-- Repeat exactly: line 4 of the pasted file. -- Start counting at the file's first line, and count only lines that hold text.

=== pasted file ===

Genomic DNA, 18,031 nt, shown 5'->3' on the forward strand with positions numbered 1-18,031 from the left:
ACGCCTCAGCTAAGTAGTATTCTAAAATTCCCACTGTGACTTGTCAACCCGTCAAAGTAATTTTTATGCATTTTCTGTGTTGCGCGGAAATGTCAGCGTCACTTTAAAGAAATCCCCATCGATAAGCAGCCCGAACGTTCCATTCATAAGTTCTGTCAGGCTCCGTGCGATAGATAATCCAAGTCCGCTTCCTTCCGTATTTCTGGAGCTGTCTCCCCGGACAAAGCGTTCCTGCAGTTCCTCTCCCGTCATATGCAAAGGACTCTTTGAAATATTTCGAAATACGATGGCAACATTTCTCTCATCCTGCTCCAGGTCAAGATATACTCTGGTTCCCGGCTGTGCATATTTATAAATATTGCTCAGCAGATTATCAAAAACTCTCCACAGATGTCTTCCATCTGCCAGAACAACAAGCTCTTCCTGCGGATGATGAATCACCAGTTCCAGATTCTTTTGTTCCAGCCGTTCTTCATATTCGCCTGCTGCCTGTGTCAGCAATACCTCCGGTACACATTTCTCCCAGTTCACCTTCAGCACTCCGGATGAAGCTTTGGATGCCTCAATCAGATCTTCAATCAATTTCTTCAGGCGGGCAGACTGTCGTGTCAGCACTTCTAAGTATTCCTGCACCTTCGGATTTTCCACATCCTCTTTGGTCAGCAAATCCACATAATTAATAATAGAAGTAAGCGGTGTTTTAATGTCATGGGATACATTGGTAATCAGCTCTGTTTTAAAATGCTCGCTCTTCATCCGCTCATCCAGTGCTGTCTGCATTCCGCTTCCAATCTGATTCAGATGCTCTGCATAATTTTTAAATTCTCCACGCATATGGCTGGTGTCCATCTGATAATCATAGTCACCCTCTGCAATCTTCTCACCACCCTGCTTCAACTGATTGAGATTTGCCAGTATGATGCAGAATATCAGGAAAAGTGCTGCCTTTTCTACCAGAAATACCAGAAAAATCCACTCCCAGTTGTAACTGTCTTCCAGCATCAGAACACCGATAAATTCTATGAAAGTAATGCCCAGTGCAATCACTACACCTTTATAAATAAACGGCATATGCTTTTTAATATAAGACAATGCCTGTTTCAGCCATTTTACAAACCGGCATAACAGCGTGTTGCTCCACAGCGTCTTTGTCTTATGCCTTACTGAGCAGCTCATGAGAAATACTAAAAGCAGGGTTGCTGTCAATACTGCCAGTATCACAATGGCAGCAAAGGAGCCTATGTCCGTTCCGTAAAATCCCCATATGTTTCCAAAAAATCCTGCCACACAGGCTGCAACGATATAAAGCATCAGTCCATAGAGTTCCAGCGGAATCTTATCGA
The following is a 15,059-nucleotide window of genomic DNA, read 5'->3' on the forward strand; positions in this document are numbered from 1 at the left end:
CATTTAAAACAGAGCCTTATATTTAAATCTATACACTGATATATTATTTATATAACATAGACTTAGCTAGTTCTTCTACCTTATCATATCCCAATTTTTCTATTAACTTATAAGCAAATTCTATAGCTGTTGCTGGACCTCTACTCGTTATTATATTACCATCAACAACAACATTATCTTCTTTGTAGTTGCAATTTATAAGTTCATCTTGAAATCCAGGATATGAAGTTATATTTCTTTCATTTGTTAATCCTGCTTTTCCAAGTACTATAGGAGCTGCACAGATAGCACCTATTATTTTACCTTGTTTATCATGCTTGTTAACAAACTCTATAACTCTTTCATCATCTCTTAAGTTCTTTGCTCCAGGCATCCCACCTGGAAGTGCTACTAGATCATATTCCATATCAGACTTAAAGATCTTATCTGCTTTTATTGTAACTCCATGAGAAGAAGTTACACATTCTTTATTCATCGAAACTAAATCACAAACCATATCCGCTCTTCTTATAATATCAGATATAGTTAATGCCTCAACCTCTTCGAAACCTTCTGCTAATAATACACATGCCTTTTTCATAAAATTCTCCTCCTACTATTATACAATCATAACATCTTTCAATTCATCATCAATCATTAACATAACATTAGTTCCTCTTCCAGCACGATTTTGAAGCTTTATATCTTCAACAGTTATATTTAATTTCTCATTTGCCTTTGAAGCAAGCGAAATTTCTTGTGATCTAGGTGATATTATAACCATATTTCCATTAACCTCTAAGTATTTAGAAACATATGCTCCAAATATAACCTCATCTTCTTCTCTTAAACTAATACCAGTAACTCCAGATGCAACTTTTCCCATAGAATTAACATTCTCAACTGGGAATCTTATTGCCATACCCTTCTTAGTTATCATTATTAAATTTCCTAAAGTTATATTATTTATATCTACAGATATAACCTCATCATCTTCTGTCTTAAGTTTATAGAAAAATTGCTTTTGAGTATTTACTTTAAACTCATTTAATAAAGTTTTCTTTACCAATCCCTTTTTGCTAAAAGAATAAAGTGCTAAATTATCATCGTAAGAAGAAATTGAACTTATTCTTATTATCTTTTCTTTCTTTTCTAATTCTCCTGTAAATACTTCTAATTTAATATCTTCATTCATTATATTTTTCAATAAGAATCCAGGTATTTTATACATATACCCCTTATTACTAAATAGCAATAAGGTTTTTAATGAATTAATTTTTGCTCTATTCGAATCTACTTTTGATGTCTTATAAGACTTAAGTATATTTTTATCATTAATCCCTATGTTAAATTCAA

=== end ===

CATTTAAAACAGAGCCTTATATTTAAATCTATACACTGATATATTATTTATATAACATAGACTTAGCTAGTTCTTCTACCTTATCATATCCCAATTTTTCTATTAACTTATAAGCAAATTCTATAGCTGTTGCTGGACCTCTACTCGTTATTATATTACCATCAACAACAACATTATCTTCTTTGTAGTTGCAATTTATAAGTTCATCTTGAAATCCAGGATATGAAGTTATATTTCTTTCATTTGTTAATCCTGCTTTTCCAAGTACTATAGGAGCTGCACAGATAGCACCTATTATTTTACCTTGTTTATCATGCTTGTTAACAAACTCTATAACTCTTTCATCATCTCTTAAGTTCTTTGCTCCAGGCATCCCACCTGGAAGTGCTACTAGATCATATTCCATATCAGACTTAAAGATCTTATCTGCTTTTATTGTAACTCCATGAGAAGAAGTTACACATTCTTTATTCATCGAAACTAAATCACAAACCATATCCGCTCTTCTTATAATATCAGATATAGTTAATGCCTCAACCTCTTCGAAACCTTCTGCTAATAATACACATGCCTTTTTCATAAAATTCTCCTCCTACTATTATACAATCATAACATCTTTCAATTCATCATCAATCATTAACATAACATTAGTTCCTCTTCCAGCACGATTTTGAAGCTTTATATCTTCAACAGTTATATTTAATTTCTCATTTGCCTTTGAAGCAAGCGAAATTTCTTGTGATCTAGGTGATATTATAACCATATTTCCATTAACCTCTAAGTATTTAGAAACATATGCTCCAAATATAACCTCATCTTCTTCTCTTAAACTAATACCAGTAACTCCAGATGCAACTTTTCCCATAGAATTAACATTCTCAACTGGGAATCTTATTGCCATACCCTTCTTAGTTATCATTATTAAATTTCCTAAAGTTATATTATTTATATCTACAGATATAACCTCATCATCTTCTGTCTTAAGTTTATAGAAAAATTGCTTTTGAGTATTTACTTTAAACTCATTTAATAAAGTTTTCTTTACCAATCCCTTTTTGCTAAAAGAATAAAGTGCTAAATTATCATCGTAAGAAGAAATTGAACTTATTCTTATTATCTTTTCTTTCTTTTCTAATTCTCCTGTAAATACTTCTAATTTAATATCTTCATTCATTATATTTTTCAATAAGAATCCAGGTATTTTATACATATACCCCTTATTACTAAATAGCAATAAGGTTTTTAATGAATTAATTTTTGCTCTATTCGAATCTACTTTTGATGTCTTATAAGACTTAAGTATATTTTTATCATTAATCCCTATGTTAAATTCAA